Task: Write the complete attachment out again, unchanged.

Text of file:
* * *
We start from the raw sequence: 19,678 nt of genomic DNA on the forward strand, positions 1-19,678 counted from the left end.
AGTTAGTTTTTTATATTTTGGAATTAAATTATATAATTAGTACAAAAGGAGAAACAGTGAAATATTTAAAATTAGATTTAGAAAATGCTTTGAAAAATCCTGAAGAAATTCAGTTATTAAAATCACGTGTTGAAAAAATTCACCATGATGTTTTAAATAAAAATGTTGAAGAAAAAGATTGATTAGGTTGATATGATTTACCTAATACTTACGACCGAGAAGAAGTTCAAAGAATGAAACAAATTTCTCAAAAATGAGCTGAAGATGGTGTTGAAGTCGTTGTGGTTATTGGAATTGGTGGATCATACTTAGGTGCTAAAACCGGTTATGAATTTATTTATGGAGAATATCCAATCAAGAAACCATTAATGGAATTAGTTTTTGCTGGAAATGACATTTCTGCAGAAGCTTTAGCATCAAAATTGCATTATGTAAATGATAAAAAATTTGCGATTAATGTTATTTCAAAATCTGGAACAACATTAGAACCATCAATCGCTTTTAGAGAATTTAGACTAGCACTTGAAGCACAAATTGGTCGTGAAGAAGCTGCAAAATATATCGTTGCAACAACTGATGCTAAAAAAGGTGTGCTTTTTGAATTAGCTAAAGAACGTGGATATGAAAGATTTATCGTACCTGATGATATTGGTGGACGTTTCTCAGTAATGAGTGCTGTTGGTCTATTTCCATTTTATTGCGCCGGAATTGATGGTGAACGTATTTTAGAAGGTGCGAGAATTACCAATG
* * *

We start from the raw sequence: 19,678 nt of genomic DNA on the forward strand, positions 1-19,678 counted from the left end.
AGTTAGTTTTTTATATTTTGGAATTAAATTATATAATTAGTACAAAAGGAGAAACAGTGAAATATTTAAAATTAGATTTAGAAAATGCTTTGAAAAATCCTGAAGAAATTCAGTTATTAAAATCACGTGTTGAAAAAATTCACCATGATGTTTTAAATAAAAATGTTGAAGAAAAAGATTGATTAGGTTGATATGATTTACCTAATACTTACGACCGAGAAGAAGTTCAAAGAATGAAACAAATTTCTCAAAAATGAGCTGAAGATGGTGTTGAAGTCGTTGTGGTTATTGGAATTGGTGGATCATACTTAGGTGCTAAAACCGGTTATGAATTTATTTATGGAGAATATCCAATCAAGAAACCATTAATGGAATTAGTTTTTGCTGGAAATGACATTTCTGCAGAAGCTTTAGCATCAAAATTGCATTATGTAAATGATAAAAAATTTGCGATTAATGTTATTTCAAAATCTGGAACAACATTAGAACCATCAATCGCTTTTAGAGAATTTAGACTAGCACTTGAAGCACAAATTGGTCGTGAAGAAGCTGCAAAATATATCGTTGCAACAACTGATGCTAAAAAAGGTGTGCTTTTTGAATTAGCTAAAGAACGTGGATATGAAAGATTTATCGTACCTGATGATATTGGTGGACGTTTCTCAGTAATGAGTGCTGTTGGTCTATTTCCATTTTATTGCGCCGGAATTGATGGTGAACGTATTTTAGAAGGTGCGAGAATTACCAATG